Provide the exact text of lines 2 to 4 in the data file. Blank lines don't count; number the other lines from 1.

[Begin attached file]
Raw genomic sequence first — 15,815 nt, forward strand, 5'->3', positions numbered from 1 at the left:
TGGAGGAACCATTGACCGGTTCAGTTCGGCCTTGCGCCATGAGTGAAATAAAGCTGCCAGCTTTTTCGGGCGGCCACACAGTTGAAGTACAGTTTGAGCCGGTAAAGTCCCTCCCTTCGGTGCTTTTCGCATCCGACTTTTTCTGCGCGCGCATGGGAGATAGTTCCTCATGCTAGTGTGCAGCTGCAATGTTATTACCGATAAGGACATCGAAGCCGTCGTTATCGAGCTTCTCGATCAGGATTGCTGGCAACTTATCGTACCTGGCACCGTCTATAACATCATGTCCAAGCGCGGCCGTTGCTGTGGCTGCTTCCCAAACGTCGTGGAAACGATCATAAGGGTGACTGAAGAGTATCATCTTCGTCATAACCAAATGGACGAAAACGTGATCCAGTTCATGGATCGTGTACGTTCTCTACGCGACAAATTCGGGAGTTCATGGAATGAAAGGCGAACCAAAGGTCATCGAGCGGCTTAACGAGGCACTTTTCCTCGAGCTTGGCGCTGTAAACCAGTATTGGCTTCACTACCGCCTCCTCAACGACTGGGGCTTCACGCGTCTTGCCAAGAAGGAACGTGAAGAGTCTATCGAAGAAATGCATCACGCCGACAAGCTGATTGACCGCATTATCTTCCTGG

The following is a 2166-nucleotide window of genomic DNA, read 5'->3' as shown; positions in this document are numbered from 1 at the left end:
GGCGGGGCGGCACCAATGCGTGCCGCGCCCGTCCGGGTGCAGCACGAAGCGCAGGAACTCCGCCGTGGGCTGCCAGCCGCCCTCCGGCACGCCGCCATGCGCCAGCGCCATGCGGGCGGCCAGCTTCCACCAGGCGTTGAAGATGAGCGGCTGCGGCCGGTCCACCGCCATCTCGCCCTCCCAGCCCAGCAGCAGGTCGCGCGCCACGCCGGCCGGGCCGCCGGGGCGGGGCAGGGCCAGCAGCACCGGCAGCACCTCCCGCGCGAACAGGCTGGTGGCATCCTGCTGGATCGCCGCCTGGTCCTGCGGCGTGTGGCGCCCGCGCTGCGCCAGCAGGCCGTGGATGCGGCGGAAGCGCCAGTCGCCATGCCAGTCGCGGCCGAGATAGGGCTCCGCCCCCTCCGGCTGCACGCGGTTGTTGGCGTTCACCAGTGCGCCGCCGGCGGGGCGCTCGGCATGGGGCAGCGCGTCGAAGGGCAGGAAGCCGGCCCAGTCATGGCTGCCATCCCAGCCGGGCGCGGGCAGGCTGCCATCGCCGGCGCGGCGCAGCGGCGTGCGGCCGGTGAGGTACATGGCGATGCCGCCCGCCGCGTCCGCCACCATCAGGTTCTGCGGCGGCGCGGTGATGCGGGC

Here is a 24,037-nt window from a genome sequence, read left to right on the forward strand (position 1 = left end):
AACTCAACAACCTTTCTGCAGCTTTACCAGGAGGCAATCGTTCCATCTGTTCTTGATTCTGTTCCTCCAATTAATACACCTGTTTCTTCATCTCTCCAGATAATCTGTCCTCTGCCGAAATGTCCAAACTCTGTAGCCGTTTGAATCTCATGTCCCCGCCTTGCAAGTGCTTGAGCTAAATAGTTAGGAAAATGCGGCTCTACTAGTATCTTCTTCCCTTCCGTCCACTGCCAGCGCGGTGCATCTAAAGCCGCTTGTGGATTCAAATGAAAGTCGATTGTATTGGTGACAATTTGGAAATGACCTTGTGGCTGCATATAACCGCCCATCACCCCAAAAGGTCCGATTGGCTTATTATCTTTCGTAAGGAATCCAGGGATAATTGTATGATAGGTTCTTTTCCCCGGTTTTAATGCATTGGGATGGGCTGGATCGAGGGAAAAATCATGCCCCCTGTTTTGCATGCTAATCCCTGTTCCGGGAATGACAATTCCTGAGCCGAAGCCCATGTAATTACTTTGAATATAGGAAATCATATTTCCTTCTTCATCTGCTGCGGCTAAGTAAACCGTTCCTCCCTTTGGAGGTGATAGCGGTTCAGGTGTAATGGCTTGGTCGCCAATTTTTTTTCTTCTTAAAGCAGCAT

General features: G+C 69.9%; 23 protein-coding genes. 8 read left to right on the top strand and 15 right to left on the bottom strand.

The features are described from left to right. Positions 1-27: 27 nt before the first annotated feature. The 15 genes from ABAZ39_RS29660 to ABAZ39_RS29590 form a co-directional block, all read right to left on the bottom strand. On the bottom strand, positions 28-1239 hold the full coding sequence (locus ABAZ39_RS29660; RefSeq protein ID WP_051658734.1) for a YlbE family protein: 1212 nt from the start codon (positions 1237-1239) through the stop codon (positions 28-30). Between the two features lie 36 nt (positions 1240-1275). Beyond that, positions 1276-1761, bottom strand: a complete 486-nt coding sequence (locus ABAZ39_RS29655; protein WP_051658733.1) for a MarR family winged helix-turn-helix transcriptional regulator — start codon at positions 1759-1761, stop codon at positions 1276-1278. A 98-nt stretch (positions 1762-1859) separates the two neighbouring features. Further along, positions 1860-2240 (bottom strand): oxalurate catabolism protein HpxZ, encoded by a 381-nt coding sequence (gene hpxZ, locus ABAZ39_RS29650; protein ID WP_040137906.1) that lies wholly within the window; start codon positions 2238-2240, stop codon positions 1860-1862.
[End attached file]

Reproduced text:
TGGAGGAACCATTGACCGGTTCAGTTCGGCCTTGCGCCATGAGTGAAATAAAGCTGCCAGCTTTTTCGGGCGGCCACACAGTTGAAGTACAGTTTGAGCCGGTAAAGTCCCTCCCTTCGGTGCTTTTCGCATCCGACTTTTTCTGCGCGCGCATGGGAGATAGTTCCTCATGCTAGTGTGCAGCTGCAATGTTATTACCGATAAGGACATCGAAGCCGTCGTTATCGAGCTTCTCGATCAGGATTGCTGGCAACTTATCGTACCTGGCACCGTCTATAACATCATGTCCAAGCGCGGCCGTTGCTGTGGCTGCTTCCCAAACGTCGTGGAAACGATCATAAGGGTGACTGAAGAGTATCATCTTCGTCATAACCAAATGGACGAAAACGTGATCCAGTTCATGGATCGTGTACGTTCTCTACGCGACAAATTCGGGAGTTCATGGAATGAAAGGCGAACCAAAGGTCATCGAGCGGCTTAACGAGGCACTTTTCCTCGAGCTTGGCGCTGTAAACCAGTATTGGCTTCACTACCGCCTCCTCAACGACTGGGGCTTCACGCGTCTTGCCAAGAAGGAACGTGAAGAGTCTATCGAAGAAATGCATCACGCCGACAAGCTGATTGACCGCATTATCTTCCTGG

The following is a 2166-nucleotide window of genomic DNA, read 5'->3' as shown; positions in this document are numbered from 1 at the left end:
GGCGGGGCGGCACCAATGCGTGCCGCGCCCGTCCGGGTGCAGCACGAAGCGCAGGAACTCCGCCGTGGGCTGCCAGCCGCCCTCCGGCACGCCGCCATGCGCCAGCGCCATGCGGGCGGCCAGCTTCCACCAGGCGTTGAAGATGAGCGGCTGCGGCCGGTCCACCGCCATCTCGCCCTCCCAGCCCAGCAGCAGGTCGCGCGCCACGCCGGCCGGGCCGCCGGGGCGGGGCAGGGCCAGCAGCACCGGCAGCACCTCCCGCGCGAACAGGCTGGTGGCATCCTGCTGGATCGCCGCCTGGTCCTGCGGCGTGTGGCGCCCGCGCTGCGCCAGCAGGCCGTGGATGCGGCGGAAGCGCCAGTCGCCATGCCAGTCGCGGCCGAGATAGGGCTCCGCCCCCTCCGGCTGCACGCGGTTGTTGGCGTTCACCAGTGCGCCGCCGGCGGGGCGCTCGGCATGGGGCAGCGCGTCGAAGGGCAGGAAGCCGGCCCAGTCATGGCTGCCATCCCAGCCGGGCGCGGGCAGGCTGCCATCGCCGGCGCGGCGCAGCGGCGTGCGGCCGGTGAGGTACATGGCGATGCCGCCCGCCGCGTCCGCCACCATCAGGTTCTGCGGCGGCGCGGTGATGCGGGC